And like Reagan, whose embellishments were well documented, Obama sometimes blurs the line slightly between fact and fiction (see sidebar). As any good storyteller knows, compressing all the details, while building drama, tension or emotion, is what hooks the listener or reader.

Like Reagan also, Obama practices and shapes his anecdotes. Reagan was known to practice a story as soon as he heard it. It takes considerable practice to so shape one’s own story to know how to relate it to the audience at hand.

In his first and unsuccessful run for public office, Illinois state incumbent, Obama did not use story. He assumed that his resume and background were sufficient. The next time he ran for office it was different. He had practiced and learned ways to tell stories and that of his own.

7 C0NCLUDNG REMARKS. Dream catcher.

Barack Obama is a story catcher and story weaver who listens well then connects these with his own story, inviting people to dare hope and dream with him. A skinny guy with a funny name, biracial background and funny face has millions believing in his candidacy for the highest office in this country. Talk about the power of story!

His storytelling has another aspect. Native American tradition held the dreamcatcher as a sacred object with healing effects. Here is one story.

"If you believe in the great spirit, the web will catch your good ideas -- and the bad ones will go through the hole." The Lakota elder passed on his vision to his people and now the Sioux Indians use the dream catcher as the web of their life. It is hung above their beds or in their home to sift their dreams and visions.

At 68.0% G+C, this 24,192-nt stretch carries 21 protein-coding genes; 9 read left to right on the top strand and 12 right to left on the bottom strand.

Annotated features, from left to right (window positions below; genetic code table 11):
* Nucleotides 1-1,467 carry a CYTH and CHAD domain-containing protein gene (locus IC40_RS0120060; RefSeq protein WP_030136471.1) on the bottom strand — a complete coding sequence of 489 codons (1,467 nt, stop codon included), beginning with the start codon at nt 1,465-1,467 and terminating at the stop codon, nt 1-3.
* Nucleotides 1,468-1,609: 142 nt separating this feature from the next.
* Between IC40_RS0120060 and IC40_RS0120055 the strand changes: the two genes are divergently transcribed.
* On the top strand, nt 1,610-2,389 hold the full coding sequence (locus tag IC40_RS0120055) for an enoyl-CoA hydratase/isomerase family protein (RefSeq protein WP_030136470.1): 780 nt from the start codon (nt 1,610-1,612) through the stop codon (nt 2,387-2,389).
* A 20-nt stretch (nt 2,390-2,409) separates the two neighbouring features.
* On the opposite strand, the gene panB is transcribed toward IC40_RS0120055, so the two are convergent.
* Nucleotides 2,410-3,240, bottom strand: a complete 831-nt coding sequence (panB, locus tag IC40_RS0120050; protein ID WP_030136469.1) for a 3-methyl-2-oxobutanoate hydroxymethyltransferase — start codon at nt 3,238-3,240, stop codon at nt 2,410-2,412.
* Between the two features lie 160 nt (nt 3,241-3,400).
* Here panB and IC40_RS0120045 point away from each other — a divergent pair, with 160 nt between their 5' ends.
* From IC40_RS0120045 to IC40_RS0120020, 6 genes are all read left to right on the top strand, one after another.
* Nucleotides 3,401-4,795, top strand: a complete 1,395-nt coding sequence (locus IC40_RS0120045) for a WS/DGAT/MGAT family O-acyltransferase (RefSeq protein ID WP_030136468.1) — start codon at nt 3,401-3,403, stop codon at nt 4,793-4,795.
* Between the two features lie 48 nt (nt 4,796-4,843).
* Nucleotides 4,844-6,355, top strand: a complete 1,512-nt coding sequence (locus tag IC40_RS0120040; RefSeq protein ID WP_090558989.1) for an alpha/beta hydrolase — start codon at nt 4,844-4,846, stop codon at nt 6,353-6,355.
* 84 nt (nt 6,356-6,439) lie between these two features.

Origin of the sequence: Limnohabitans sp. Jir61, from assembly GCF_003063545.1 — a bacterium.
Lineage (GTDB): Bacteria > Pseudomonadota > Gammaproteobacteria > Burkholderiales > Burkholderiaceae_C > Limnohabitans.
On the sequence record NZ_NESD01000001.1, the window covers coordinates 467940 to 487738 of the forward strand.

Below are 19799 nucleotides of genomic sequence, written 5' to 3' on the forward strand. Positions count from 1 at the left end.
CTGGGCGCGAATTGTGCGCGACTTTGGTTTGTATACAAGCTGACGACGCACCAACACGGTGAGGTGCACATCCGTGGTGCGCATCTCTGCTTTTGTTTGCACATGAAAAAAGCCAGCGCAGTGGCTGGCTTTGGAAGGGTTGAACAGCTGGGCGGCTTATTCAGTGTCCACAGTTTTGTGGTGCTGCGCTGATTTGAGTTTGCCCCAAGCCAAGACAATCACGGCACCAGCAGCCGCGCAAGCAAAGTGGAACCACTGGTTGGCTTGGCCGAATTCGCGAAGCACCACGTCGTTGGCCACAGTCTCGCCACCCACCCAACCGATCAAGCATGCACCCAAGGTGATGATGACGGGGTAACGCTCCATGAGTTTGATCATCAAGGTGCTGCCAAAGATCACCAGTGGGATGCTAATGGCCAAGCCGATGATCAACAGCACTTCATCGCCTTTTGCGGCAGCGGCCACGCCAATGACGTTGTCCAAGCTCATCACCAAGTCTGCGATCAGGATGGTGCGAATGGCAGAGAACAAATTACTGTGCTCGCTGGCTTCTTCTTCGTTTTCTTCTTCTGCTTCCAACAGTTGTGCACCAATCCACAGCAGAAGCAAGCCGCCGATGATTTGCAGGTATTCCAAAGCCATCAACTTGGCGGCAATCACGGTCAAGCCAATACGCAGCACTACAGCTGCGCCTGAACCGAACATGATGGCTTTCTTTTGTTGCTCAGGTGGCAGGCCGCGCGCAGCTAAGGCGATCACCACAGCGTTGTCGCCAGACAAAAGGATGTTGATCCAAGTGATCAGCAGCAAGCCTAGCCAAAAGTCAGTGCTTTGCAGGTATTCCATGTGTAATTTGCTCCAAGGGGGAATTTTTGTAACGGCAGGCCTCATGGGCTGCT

The good in their dreams are captured in the web of life and carried with them...but the evil in their dreams escapes through the hole in the center of the web and are no longer a part of them. They believe that the dream catcher holds the destiny of their future.(from The Gathering Place and the Navajo Co-op store

The role of the ancient shaman was also to be a”dram-catcher,” through story and ritual help others access a greater power. Power animals were one source. But essentially the shaman called on the imagination and the belief system to inspire and heal. Just as a placebo has power to heal, so does the shamanic storyteller use dreams and beliefs to change human systems.

Barack Obama is not only a storyteller but, we suggest, a “Dream - Catcher of the American Spirit, offering a different vision, “the audacity of hope” to realize a greater American destiny. This inspiration has caught the minds and hearts of millions of Americans. He invites us to participate in making this happen, to believe: “Yes, we can!” Whether or not he has the skills to so lead remains to be seen. He faces daunting challenges, not only in the race this fall, but more so, if he is elected.


Comment and feedback invited.
Paschal Baute
tel (859( 293 - 5302